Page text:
Background: Using the motivational phase of the Health Action Process Approach (HAPA), this study examined whether sedentary behaviour and diabetes information is a meaningful source of motivation to reduce daily sitting time among preintending office workers.
Methods: Participants (N = 218) were randomised into HAPA-intervention (sedentary behaviour), HAPA-attention control (physical activity), or control (no treatment) conditions. Following treatment, purpose-built sedentary-related HAPA motivational constructs (risk perception, outcome expectancies, self-efficacy) and goal intentions were assessed. Only participants who had given little thought to how much time they spent sitting (preintenders) were used in subsequent analyses (n = 96).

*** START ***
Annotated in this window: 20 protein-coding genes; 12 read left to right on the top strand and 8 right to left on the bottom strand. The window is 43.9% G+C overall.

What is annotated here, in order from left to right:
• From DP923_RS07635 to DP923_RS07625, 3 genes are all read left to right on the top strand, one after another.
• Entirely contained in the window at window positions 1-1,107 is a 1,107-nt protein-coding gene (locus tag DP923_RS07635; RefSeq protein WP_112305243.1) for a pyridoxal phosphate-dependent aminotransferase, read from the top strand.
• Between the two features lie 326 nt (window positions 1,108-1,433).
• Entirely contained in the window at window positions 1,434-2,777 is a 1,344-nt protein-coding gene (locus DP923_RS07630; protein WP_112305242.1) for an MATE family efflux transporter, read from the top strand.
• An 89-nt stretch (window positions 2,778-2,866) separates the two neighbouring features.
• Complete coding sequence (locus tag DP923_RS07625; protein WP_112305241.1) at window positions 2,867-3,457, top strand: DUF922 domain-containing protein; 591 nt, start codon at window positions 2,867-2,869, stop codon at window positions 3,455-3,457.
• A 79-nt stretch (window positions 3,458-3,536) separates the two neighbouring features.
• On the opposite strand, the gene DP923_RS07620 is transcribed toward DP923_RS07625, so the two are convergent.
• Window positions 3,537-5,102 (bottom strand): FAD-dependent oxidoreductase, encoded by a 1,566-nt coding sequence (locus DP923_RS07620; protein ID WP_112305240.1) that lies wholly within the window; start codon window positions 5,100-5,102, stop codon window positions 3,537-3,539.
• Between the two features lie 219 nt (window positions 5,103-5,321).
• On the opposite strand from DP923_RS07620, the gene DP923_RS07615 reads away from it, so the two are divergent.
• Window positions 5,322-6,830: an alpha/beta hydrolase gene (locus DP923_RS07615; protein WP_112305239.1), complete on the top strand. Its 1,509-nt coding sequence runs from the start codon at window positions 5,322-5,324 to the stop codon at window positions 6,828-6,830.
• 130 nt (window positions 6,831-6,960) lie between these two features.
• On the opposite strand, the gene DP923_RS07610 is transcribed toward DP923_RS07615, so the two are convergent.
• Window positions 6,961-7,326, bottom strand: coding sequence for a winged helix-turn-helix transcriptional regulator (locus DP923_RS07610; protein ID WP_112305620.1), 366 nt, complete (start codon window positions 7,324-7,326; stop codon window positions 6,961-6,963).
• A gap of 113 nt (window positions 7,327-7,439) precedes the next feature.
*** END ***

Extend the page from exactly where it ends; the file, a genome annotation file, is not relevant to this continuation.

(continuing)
Results: Significant main effects favouring the intervention group were reported for goal intentions: to increase number and length of daily breaks from sitting at work; to reduce daily sitting time outside of work; to increase daily time spent standing outside of work, as well as for outcome expectancies (p values ≤ .05; ɳp2 values ≥.08). Only self-efficacy (β range = 0.39-0.50) made significant and unique contributions to work and leisure-time-related goal intentions, explaining 11-21 per cent of the response variance.
Conclusions: A brief, HAPA-based online intervention providing information regarding sedentary behaviour and diabetes risk may be an effective source of motivation.
Keywords: health action process approach; intentions; intervention; motivation; sedentary behaviour.
© 2019 The International Association of Applied Psychology.